Since the launch of the Peterborough bond in 2010, much attention has been paid to social impact bonds (SIBs) from government, the voluntary sector and the wider public. But there is a concern that there are currently too few investors prepared to supply the required capital for future bonds, and that the field is dominated by a small number of trusts & foundations and individual investors. How can the social investment market, and social impact bonds in particular, appeal more widely?
Allia has developed the Future for Children (FfC) bond in response to test the retail market’s appetite for investing in a social impact bond. The bond offered investors the protection of their initial capital, with a chance of an additional variable return subject to the success of a social impact bond, structured around a social programme to help children on the edge of care. It was devised in such a way that the original social impact bond to which the FfC bond was linked would in no way be affected by the success or failure of the FfC bond. Product testing is a recognised part of a developing market and Allia and its partners should be commended for their time and resources dedicated to putting into practice a concept that had previously only been discussed on paper.
In the event, Allia decided not to go ahead with issuing the bond as the level of subscriptions were below the amount needed for cost effective management of the bond. In the process of marketing the bond, Allia generated some very positive media coverage, has helped improve the financial adviser market’s knowledge of social investment, and above all has created valuable lessons for the sector as a whole.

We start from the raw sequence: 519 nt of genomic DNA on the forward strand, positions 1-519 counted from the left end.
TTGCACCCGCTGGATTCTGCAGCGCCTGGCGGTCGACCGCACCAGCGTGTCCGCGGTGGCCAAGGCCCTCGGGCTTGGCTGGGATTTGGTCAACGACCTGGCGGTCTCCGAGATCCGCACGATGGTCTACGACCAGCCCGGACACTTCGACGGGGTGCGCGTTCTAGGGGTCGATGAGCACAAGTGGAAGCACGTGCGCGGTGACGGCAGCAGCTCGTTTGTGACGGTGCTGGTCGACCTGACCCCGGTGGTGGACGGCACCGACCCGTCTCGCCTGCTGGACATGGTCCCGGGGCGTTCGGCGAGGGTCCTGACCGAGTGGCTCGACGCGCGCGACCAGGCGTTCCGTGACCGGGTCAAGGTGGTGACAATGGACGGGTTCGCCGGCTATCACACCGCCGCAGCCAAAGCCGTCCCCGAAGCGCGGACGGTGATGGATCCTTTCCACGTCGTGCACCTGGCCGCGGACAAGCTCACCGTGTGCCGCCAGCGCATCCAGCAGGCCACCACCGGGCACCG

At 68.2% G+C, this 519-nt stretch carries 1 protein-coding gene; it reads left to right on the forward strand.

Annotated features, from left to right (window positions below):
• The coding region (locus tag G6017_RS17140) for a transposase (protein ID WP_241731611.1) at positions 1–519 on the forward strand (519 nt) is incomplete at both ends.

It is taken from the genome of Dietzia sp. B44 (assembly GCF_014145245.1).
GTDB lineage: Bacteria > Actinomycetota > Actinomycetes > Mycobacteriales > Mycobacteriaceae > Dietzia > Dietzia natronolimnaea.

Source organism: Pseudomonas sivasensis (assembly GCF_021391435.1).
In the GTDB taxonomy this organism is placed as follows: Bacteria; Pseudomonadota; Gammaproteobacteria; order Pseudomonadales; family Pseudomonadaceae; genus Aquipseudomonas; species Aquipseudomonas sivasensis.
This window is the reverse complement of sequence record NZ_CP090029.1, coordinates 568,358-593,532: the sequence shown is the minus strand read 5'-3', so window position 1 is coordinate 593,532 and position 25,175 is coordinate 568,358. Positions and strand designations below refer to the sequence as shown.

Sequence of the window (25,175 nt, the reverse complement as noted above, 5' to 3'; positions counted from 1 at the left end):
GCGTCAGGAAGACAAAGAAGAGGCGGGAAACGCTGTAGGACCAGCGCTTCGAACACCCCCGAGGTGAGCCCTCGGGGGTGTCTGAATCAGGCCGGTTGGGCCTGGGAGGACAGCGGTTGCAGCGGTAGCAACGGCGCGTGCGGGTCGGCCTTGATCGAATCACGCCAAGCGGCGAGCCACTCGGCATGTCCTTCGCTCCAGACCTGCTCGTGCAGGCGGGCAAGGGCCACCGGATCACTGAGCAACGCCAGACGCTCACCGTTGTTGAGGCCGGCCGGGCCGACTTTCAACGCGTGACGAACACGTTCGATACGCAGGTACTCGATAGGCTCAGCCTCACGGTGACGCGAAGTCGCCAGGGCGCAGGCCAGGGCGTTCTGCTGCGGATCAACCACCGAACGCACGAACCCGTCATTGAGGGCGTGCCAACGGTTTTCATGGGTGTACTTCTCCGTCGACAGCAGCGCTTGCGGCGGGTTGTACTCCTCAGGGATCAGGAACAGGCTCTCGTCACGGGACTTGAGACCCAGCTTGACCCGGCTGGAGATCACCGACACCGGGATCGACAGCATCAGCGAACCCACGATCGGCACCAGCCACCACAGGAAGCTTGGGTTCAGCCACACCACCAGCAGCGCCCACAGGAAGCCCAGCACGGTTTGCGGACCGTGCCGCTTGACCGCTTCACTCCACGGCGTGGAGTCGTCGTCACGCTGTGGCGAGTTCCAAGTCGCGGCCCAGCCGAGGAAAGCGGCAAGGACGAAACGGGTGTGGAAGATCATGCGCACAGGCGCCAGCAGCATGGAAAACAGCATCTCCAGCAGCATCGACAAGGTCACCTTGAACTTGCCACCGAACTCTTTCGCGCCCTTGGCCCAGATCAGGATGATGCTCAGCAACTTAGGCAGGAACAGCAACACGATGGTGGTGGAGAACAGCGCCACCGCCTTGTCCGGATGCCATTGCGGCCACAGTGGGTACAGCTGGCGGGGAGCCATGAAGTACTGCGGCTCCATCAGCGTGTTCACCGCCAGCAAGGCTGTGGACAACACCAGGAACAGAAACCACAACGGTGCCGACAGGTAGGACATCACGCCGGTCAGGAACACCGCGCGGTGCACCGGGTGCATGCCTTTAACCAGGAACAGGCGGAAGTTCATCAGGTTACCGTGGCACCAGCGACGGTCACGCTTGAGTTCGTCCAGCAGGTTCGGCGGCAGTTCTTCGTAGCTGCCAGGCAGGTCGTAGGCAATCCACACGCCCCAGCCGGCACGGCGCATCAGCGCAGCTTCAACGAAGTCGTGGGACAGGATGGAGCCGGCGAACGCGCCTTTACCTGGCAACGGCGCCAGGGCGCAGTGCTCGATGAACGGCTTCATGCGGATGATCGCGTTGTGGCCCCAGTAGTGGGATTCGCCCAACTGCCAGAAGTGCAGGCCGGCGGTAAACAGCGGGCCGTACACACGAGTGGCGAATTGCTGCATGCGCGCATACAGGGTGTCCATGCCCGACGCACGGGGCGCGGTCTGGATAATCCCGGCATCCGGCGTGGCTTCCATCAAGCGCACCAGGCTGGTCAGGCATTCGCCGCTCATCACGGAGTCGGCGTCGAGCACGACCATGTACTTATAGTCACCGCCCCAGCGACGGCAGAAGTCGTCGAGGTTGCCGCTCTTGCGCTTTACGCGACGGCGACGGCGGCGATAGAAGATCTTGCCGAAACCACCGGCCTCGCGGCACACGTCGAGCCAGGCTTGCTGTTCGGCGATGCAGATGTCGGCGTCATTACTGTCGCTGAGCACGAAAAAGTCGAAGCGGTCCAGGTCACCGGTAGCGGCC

This evaluation of the bond highlights several challenges faced by Allia, from a marketing, adviser and product perspective. It is not possible to attribute the low level of take up for the bond to one particular aspect but this report features two groups of findings:
- findings specific to the product and the process, which can be addressed by future product providers; and
- findings that rely on market and regulatory development and are therefore outside the control of product providers, but which should be taken into account regarding future product design. These findings are also useful for policy makers attempting to grow the retail market.
We have summarised the challenges faced by the bond offer in the table below, all of which are explained in more detail in subsequent pages, assessed if they are fixable and suggested some possible solutions.
The concept of payment by results has captured the imagination of policy makers, seeming to offer the public sector a risk free way to harness private capital to fund innovation in service delivery
Tim Jones, Chief Executive, Allia